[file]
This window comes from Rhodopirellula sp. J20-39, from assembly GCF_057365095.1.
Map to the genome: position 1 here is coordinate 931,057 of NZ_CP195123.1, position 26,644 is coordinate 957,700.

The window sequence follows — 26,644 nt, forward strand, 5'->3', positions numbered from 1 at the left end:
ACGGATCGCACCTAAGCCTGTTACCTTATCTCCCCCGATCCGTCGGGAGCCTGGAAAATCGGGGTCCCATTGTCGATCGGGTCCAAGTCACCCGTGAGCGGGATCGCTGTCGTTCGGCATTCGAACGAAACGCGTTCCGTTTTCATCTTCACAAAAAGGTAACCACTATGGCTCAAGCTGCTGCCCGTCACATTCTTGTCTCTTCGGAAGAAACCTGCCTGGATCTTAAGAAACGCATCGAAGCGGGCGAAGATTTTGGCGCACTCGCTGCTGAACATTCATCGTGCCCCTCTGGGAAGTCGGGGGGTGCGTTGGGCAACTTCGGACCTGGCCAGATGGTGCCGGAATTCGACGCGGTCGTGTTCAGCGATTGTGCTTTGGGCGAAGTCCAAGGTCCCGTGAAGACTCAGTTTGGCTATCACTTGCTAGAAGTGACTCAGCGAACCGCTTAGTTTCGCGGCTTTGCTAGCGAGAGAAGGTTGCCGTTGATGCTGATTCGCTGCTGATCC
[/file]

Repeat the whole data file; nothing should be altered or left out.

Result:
This window comes from Rhodopirellula sp. J20-39, from assembly GCF_057365095.1.
Map to the genome: position 1 here is coordinate 931,057 of NZ_CP195123.1, position 26,644 is coordinate 957,700.

The window sequence follows — 26,644 nt, forward strand, 5'->3', positions numbered from 1 at the left end:
ACGGATCGCACCTAAGCCTGTTACCTTATCTCCCCCGATCCGTCGGGAGCCTGGAAAATCGGGGTCCCATTGTCGATCGGGTCCAAGTCACCCGTGAGCGGGATCGCTGTCGTTCGGCATTCGAACGAAACGCGTTCCGTTTTCATCTTCACAAAAAGGTAACCACTATGGCTCAAGCTGCTGCCCGTCACATTCTTGTCTCTTCGGAAGAAACCTGCCTGGATCTTAAGAAACGCATCGAAGCGGGCGAAGATTTTGGCGCACTCGCTGCTGAACATTCATCGTGCCCCTCTGGGAAGTCGGGGGGTGCGTTGGGCAACTTCGGACCTGGCCAGATGGTGCCGGAATTCGACGCGGTCGTGTTCAGCGATTGTGCTTTGGGCGAAGTCCAAGGTCCCGTGAAGACTCAGTTTGGCTATCACTTGCTAGAAGTGACTCAGCGAACCGCTTAGTTTCGCGGCTTTGCTAGCGAGAGAAGGTTGCCGTTGATGCTGATTCGCTGCTGATCC